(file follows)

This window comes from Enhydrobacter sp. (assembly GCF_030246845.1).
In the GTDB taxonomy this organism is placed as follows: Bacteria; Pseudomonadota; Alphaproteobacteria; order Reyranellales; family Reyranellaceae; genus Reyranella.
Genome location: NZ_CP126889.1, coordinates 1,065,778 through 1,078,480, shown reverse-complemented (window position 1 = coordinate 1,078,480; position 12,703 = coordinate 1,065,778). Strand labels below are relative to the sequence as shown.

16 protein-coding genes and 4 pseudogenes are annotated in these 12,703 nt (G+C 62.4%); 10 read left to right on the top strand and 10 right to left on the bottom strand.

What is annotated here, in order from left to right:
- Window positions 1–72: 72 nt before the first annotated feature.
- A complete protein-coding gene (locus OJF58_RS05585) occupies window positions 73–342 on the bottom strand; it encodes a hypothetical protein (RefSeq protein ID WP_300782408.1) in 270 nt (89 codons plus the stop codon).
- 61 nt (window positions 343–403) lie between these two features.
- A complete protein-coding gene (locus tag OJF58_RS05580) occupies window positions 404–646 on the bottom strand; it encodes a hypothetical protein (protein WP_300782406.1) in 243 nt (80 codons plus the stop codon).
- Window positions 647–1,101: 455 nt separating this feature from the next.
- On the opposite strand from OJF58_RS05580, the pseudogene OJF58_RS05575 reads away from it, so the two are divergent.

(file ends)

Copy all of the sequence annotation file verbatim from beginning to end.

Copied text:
This window comes from Enhydrobacter sp. (assembly GCF_030246845.1).
In the GTDB taxonomy this organism is placed as follows: Bacteria; Pseudomonadota; Alphaproteobacteria; order Reyranellales; family Reyranellaceae; genus Reyranella.
Genome location: NZ_CP126889.1, coordinates 1,065,778 through 1,078,480, shown reverse-complemented (window position 1 = coordinate 1,078,480; position 12,703 = coordinate 1,065,778). Strand labels below are relative to the sequence as shown.

16 protein-coding genes and 4 pseudogenes are annotated in these 12,703 nt (G+C 62.4%); 10 read left to right on the top strand and 10 right to left on the bottom strand.

What is annotated here, in order from left to right:
- Window positions 1–72: 72 nt before the first annotated feature.
- A complete protein-coding gene (locus OJF58_RS05585) occupies window positions 73–342 on the bottom strand; it encodes a hypothetical protein (RefSeq protein ID WP_300782408.1) in 270 nt (89 codons plus the stop codon).
- 61 nt (window positions 343–403) lie between these two features.
- A complete protein-coding gene (locus tag OJF58_RS05580) occupies window positions 404–646 on the bottom strand; it encodes a hypothetical protein (protein WP_300782406.1) in 243 nt (80 codons plus the stop codon).
- Window positions 647–1,101: 455 nt separating this feature from the next.
- On the opposite strand from OJF58_RS05580, the pseudogene OJF58_RS05575 reads away from it, so the two are divergent.